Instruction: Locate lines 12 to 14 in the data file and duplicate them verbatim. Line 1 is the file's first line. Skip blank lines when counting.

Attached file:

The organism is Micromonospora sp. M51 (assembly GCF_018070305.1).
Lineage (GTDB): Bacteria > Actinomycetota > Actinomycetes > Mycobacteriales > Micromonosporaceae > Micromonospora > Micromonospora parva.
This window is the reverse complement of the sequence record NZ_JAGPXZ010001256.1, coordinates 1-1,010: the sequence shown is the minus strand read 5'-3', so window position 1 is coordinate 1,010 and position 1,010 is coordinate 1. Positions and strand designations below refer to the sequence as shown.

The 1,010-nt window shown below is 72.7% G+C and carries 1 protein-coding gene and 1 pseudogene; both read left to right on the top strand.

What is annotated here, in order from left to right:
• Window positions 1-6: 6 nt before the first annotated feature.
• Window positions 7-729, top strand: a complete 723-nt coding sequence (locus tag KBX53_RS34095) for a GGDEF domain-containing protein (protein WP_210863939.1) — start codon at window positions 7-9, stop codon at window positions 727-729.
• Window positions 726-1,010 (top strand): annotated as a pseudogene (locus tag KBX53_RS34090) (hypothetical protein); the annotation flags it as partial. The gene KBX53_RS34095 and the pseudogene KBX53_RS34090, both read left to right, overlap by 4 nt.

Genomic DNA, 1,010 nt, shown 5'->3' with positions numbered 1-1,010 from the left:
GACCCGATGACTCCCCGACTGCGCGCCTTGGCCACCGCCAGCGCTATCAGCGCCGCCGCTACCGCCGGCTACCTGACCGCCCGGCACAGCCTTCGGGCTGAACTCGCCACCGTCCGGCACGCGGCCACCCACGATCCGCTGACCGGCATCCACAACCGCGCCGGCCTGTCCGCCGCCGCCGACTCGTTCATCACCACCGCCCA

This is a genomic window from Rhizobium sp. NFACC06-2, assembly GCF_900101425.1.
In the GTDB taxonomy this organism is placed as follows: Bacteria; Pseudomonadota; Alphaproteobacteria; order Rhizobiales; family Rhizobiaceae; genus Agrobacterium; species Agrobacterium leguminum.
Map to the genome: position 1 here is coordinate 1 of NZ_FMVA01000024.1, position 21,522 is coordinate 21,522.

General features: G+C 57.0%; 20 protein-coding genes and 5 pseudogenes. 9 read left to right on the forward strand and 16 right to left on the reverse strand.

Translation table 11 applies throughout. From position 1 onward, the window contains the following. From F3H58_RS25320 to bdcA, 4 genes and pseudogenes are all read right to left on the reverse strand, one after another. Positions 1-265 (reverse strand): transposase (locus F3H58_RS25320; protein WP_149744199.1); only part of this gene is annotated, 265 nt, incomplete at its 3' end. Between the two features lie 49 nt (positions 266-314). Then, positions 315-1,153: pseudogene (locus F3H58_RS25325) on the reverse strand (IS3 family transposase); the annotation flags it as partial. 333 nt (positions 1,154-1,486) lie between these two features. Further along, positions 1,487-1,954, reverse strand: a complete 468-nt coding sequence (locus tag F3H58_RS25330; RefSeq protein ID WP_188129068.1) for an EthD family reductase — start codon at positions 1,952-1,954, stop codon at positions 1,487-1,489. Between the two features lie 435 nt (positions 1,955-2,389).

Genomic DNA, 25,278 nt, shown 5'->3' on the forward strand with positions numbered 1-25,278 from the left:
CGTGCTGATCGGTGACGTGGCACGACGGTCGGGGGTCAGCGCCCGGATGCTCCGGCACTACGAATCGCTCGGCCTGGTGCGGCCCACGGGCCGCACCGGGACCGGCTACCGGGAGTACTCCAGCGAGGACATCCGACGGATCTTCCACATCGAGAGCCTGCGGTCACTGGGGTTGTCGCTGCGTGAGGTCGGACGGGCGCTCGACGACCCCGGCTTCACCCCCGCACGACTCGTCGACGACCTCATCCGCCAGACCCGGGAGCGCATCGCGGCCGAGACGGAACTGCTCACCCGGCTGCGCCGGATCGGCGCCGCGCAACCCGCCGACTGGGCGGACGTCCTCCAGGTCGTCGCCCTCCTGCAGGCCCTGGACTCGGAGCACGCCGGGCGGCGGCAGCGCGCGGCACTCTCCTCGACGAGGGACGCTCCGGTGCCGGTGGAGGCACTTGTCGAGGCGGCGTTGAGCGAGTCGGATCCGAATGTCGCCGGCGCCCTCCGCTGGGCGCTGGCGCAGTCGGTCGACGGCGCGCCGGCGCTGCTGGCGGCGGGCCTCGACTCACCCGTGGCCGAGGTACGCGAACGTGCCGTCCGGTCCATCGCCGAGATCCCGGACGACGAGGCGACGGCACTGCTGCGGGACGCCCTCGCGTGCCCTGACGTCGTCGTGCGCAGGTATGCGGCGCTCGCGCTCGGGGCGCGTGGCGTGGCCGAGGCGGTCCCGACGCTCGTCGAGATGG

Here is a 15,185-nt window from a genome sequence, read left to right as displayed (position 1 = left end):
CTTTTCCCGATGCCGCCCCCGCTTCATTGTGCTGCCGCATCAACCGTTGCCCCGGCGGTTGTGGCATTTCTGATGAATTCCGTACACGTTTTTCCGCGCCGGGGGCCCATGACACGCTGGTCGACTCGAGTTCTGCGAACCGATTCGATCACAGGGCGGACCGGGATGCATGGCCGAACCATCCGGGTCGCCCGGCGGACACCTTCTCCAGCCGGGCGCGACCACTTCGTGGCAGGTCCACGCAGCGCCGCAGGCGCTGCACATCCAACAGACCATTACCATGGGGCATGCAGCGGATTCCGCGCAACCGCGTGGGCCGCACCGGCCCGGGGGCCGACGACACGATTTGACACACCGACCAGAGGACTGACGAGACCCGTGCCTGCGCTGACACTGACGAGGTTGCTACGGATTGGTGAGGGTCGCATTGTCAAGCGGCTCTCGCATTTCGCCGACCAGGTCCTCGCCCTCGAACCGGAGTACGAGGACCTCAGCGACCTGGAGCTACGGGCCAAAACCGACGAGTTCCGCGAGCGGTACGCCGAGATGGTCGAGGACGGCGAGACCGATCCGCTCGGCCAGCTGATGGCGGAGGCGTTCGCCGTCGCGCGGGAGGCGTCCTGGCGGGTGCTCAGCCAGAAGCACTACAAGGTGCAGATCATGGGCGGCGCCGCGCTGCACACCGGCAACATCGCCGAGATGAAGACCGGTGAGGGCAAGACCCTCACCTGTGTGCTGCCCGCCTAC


In the GTDB taxonomy this organism is placed as follows: Bacteria; Pseudomonadota; Alphaproteobacteria; order Rhizobiales; family Rhizobiaceae; genus Agrobacterium; species Agrobacterium leguminum.
Map to the genome: position 1 here is coordinate 1 of NZ_FMVA01000024.1, position 21,522 is coordinate 21,522.

General features: G+C 57.0%; 20 protein-coding genes and 5 pseudogenes. 9 read left to right on the forward strand and 16 right to left on the reverse strand.